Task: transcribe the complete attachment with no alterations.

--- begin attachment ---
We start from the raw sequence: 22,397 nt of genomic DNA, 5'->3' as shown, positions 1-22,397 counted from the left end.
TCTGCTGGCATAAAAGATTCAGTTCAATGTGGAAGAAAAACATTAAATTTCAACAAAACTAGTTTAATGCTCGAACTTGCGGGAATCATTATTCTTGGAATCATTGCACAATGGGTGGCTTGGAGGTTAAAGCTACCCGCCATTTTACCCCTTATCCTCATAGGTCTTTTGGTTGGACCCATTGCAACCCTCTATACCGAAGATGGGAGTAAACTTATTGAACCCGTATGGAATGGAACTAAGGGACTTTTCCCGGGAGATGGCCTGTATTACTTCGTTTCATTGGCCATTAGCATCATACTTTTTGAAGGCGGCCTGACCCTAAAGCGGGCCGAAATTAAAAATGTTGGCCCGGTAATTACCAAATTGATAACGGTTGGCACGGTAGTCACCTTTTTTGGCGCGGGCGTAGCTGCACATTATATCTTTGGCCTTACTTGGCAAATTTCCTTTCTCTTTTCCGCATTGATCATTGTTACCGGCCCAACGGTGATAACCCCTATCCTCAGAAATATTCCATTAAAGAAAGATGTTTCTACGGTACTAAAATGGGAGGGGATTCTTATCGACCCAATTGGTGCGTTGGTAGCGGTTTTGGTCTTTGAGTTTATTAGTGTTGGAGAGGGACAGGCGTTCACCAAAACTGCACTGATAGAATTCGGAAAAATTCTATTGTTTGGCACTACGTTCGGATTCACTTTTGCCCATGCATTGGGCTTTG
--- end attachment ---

We start from the raw sequence: 22,397 nt of genomic DNA, 5'->3' as shown, positions 1-22,397 counted from the left end.
TCTGCTGGCATAAAAGATTCAGTTCAATGTGGAAGAAAAACATTAAATTTCAACAAAACTAGTTTAATGCTCGAACTTGCGGGAATCATTATTCTTGGAATCATTGCACAATGGGTGGCTTGGAGGTTAAAGCTACCCGCCATTTTACCCCTTATCCTCATAGGTCTTTTGGTTGGACCCATTGCAACCCTCTATACCGAAGATGGGAGTAAACTTATTGAACCCGTATGGAATGGAACTAAGGGACTTTTCCCGGGAGATGGCCTGTATTACTTCGTTTCATTGGCCATTAGCATCATACTTTTTGAAGGCGGCCTGACCCTAAAGCGGGCCGAAATTAAAAATGTTGGCCCGGTAATTACCAAATTGATAACGGTTGGCACGGTAGTCACCTTTTTTGGCGCGGGCGTAGCTGCACATTATATCTTTGGCCTTACTTGGCAAATTTCCTTTCTCTTTTCCGCATTGATCATTGTTACCGGCCCAACGGTGATAACCCCTATCCTCAGAAATATTCCATTAAAGAAAGATGTTTCTACGGTACTAAAATGGGAGGGGATTCTTATCGACCCAATTGGTGCGTTGGTAGCGGTTTTGGTCTTTGAGTTTATTAGTGTTGGAGAGGGACAGGCGTTCACCAAAACTGCACTGATAGAATTCGGAAAAATTCTATTGTTTGGCACTACGTTCGGATTCACTTTTGCCCATGCATTGGGCTTTG